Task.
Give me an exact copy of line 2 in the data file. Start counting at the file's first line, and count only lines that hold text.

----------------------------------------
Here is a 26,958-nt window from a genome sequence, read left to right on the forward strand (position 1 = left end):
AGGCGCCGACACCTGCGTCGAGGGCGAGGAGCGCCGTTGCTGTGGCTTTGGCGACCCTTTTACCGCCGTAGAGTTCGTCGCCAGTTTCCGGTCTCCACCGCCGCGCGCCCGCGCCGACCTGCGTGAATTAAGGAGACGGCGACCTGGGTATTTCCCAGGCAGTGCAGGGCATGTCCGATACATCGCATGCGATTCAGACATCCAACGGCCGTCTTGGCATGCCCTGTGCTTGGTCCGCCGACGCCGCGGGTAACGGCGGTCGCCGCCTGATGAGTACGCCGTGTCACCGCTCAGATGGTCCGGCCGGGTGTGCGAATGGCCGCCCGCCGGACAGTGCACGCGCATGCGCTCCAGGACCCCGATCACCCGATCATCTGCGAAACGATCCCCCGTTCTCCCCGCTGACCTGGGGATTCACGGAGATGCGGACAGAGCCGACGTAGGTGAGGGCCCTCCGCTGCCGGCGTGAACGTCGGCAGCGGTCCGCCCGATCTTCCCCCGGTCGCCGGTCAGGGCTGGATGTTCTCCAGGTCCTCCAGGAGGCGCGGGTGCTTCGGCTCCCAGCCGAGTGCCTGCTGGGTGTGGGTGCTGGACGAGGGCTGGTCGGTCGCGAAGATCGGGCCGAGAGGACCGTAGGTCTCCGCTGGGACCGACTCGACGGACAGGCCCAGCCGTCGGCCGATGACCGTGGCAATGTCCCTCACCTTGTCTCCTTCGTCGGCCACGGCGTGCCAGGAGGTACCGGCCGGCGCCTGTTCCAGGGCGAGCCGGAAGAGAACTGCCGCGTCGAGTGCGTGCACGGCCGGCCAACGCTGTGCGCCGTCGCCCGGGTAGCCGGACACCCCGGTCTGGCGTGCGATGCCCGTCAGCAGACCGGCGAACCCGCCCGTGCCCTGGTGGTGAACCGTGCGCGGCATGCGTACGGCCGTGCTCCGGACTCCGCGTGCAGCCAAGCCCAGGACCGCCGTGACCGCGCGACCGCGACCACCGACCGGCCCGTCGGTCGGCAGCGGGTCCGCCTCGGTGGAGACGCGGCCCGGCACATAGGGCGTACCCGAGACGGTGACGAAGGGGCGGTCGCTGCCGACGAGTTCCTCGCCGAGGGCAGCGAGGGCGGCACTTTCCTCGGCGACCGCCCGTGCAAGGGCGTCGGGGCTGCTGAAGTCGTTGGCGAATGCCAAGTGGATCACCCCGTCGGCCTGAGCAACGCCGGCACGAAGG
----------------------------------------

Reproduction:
AGGCGCCGACACCTGCGTCGAGGGCGAGGAGCGCCGTTGCTGTGGCTTTGGCGACCCTTTTACCGCCGTAGAGTTCGTCGCCAGTTTCCGGTCTCCACCGCCGCGCGCCCGCGCCGACCTGCGTGAATTAAGGAGACGGCGACCTGGGTATTTCCCAGGCAGTGCAGGGCATGTCCGATACATCGCATGCGATTCAGACATCCAACGGCCGTCTTGGCATGCCCTGTGCTTGGTCCGCCGACGCCGCGGGTAACGGCGGTCGCCGCCTGATGAGTACGCCGTGTCACCGCTCAGATGGTCCGGCCGGGTGTGCGAATGGCCGCCCGCCGGACAGTGCACGCGCATGCGCTCCAGGACCCCGATCACCCGATCATCTGCGAAACGATCCCCCGTTCTCCCCGCTGACCTGGGGATTCACGGAGATGCGGACAGAGCCGACGTAGGTGAGGGCCCTCCGCTGCCGGCGTGAACGTCGGCAGCGGTCCGCCCGATCTTCCCCCGGTCGCCGGTCAGGGCTGGATGTTCTCCAGGTCCTCCAGGAGGCGCGGGTGCTTCGGCTCCCAGCCGAGTGCCTGCTGGGTGTGGGTGCTGGACGAGGGCTGGTCGGTCGCGAAGATCGGGCCGAGAGGACCGTAGGTCTCCGCTGGGACCGACTCGACGGACAGGCCCAGCCGTCGGCCGATGACCGTGGCAATGTCCCTCACCTTGTCTCCTTCGTCGGCCACGGCGTGCCAGGAGGTACCGGCCGGCGCCTGTTCCAGGGCGAGCCGGAAGAGAACTGCCGCGTCGAGTGCGTGCACGGCCGGCCAACGCTGTGCGCCGTCGCCCGGGTAGCCGGACACCCCGGTCTGGCGTGCGATGCCCGTCAGCAGACCGGCGAACCCGCCCGTGCCCTGGTGGTGAACCGTGCGCGGCATGCGTACGGCCGTGCTCCGGACTCCGCGTGCAGCCAAGCCCAGGACCGCCGTGACCGCGCGACCGCGACCACCGACCGGCCCGTCGGTCGGCAGCGGGTCCGCCTCGGTGGAGACGCGGCCCGGCACATAGGGCGTACCCGAGACGGTGACGAAGGGGCGGTCGCTGCCGACGAGTTCCTCGCCGAGGGCAGCGAGGGCGGCACTTTCCTCGGCGACCGCCCGTGCAAGGGCGTCGGGGCTGCTGAAGTCGTTGGCGAATGCCAAGTGGATCACCCCGTCGGCCTGAGCAACGCCGGCACGAAGG